Hello...Looking to start a project that requires use of a 1/16 straight
router bit. I've never used a bit that small before and wondered what
advice you could offer besides slow and easy.
I'm going to be routing some groves into MDF board for a project and
would prefer not to find out the hard way and end up explaining to the
15th person in the hospitals ER of how I got this piece of metal
Would it be possible for your application to use a slotting cutter in
stead of a straight bit? Might be safer, or at least less likely to
break. I know that MLCS and Porter Cable (through Amazon) have 1/16"
Don't think the slot cutter will do it. The grooves I'm looking to put
in are going to wander a bit. The project is my first attempt at a
wooden HO scale (1/64th) wooden slot car track. Middle groove for the
guide pin of the car and a shallower groove on either side for the
power rail. I'll be putting 16 ga. rebar tie wire in the outside
grooves for the power rails.
Candysthis, I have a Dremel and was wondering how it would work for
this application. I'll have to look into the router attachment for it.
Thanks for the ideas. Please feel free to add more. It's going to be
a couple of weeks before I can start.
HO scale for model railways is 1/87th scale, yes.
However, HO scale for slot cars is 1/64th scale.
I'm not at all sure why this is the way it is, but it is. It's probably
something like how O scale (for model railways) in Europe is 1/43rd
scale, but O scale in the U.S. is 1/48th scale. And don't even get
started on G scale....
The "bmoses-nospam" address is valid; no unmunging needed.
I need to cut a very small slot in a cabinet I made after is was
assembled and decided to use my new Dremel tool. Plunged right in,
started making the slot, it kicked and sent the bit right into my right
index finger. Nearly cut the entire tip of my finger off and exposed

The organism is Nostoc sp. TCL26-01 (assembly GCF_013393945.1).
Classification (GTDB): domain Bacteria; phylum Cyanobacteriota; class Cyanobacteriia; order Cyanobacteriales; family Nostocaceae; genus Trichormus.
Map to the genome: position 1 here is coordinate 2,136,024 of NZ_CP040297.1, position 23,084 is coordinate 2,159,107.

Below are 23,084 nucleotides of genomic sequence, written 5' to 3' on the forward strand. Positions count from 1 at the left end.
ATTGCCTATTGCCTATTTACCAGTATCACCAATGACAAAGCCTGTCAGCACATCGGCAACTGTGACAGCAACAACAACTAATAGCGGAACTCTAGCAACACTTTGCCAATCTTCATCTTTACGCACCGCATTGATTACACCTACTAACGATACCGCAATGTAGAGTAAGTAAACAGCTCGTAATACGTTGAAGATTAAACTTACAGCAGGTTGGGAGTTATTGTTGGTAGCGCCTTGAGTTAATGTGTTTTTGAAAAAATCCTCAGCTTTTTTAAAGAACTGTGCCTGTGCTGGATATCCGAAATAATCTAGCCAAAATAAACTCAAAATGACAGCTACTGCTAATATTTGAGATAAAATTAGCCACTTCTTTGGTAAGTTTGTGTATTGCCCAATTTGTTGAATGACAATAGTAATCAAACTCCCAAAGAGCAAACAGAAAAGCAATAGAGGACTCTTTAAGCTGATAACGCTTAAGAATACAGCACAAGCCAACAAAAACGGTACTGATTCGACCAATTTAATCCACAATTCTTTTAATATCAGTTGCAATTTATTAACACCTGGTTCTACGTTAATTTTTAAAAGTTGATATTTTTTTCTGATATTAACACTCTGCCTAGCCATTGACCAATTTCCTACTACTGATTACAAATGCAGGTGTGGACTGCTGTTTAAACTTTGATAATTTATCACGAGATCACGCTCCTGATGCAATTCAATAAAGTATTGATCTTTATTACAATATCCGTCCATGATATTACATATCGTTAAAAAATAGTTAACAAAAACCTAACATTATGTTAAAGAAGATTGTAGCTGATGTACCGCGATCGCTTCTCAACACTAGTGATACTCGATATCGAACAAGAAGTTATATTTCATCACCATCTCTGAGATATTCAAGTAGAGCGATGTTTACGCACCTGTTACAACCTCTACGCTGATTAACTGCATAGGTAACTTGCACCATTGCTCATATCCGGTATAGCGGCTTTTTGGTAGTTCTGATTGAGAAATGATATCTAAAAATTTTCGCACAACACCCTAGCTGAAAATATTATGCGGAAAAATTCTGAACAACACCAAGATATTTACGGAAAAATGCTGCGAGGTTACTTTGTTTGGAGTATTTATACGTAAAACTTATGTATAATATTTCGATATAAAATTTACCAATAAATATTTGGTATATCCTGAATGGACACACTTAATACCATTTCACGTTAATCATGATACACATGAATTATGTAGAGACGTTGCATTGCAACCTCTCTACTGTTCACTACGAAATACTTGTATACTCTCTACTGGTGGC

the inner workings of exactly how a finger nail grows out of the bone.
Luckily, the whole thing healed without a much of a scar. Luckily. I
was stupid as I think I was using a drywall cutout bit. Big mistake.
For what its worth,
Who still has his right index finger.
The Dremel should work but.....the bearings in the thing aren't really
designed for heavy side-loads. At least the first two I owned weren't.
Newer models *may* be better.
Just go slow or you will let all the smoke out.
FLASHBACK!! wow.. lol
I made an HO scale track for Tyco and Arorua cars about 100 years ago...
I'll have to see if I can find a picture... faded memory recalls building a jig
for the router (or maybe the drill press?) that cut 3 grooves at once, the
middle one for the slot and the 2 outside grooves were for the burglar alarm
tape that we used for the power to the cars...
Damn.. that was a LONG time ago.. *g*
If you look at web sites like Penn State, etc., you'll see yo-yo cutting bits
for the drill press... that's sort of what we made, as I remember...
Please remove splinters before emailing
bremen68 (in firstname.lastname@example.org)
| Hello...Looking to start a project that requires use of a 1/16
| straight router bit. I've never used a bit that small before and
| wondered what advice you could offer besides slow and easy.
Easy - but not slow. I use 'em in a CNC router at 90"/min; but keep
the depth of each pass at or less than 2 diameters (1/8").
FWIW, the same rules work fairly well for 1/32" bits. Also FWIW - it's
only scary the first time. :-)
DeSoto, Iowa USA
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